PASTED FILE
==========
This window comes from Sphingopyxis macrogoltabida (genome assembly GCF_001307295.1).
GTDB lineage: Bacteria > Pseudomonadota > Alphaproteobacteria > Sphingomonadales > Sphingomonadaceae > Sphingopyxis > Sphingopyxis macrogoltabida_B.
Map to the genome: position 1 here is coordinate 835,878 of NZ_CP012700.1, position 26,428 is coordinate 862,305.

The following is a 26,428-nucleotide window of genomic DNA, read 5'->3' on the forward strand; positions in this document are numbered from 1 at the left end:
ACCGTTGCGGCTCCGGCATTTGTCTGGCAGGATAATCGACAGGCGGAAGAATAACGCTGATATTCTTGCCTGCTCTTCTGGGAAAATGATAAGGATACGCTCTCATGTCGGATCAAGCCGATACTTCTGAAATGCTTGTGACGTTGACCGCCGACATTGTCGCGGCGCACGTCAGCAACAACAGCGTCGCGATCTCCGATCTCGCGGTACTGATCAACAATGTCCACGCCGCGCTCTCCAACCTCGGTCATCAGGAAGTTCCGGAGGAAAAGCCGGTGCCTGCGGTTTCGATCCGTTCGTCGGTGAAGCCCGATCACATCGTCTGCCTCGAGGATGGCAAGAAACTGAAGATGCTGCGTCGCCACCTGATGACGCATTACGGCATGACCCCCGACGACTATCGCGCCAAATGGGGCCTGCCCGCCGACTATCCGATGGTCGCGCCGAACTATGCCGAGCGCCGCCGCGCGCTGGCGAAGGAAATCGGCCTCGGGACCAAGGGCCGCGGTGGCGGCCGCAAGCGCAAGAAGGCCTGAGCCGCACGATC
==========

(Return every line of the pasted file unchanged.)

This window comes from Sphingopyxis macrogoltabida (genome assembly GCF_001307295.1).
GTDB lineage: Bacteria > Pseudomonadota > Alphaproteobacteria > Sphingomonadales > Sphingomonadaceae > Sphingopyxis > Sphingopyxis macrogoltabida_B.
Map to the genome: position 1 here is coordinate 835,878 of NZ_CP012700.1, position 26,428 is coordinate 862,305.

The following is a 26,428-nucleotide window of genomic DNA, read 5'->3' on the forward strand; positions in this document are numbered from 1 at the left end:
ACCGTTGCGGCTCCGGCATTTGTCTGGCAGGATAATCGACAGGCGGAAGAATAACGCTGATATTCTTGCCTGCTCTTCTGGGAAAATGATAAGGATACGCTCTCATGTCGGATCAAGCCGATACTTCTGAAATGCTTGTGACGTTGACCGCCGACATTGTCGCGGCGCACGTCAGCAACAACAGCGTCGCGATCTCCGATCTCGCGGTACTGATCAACAATGTCCACGCCGCGCTCTCCAACCTCGGTCATCAGGAAGTTCCGGAGGAAAAGCCGGTGCCTGCGGTTTCGATCCGTTCGTCGGTGAAGCCCGATCACATCGTCTGCCTCGAGGATGGCAAGAAACTGAAGATGCTGCGTCGCCACCTGATGACGCATTACGGCATGACCCCCGACGACTATCGCGCCAAATGGGGCCTGCCCGCCGACTATCCGATGGTCGCGCCGAACTATGCCGAGCGCCGCCGCGCGCTGGCGAAGGAAATCGGCCTCGGGACCAAGGGCCGCGGTGGCGGCCGCAAGCGCAAGAAGGCCTGAGCCGCACGATC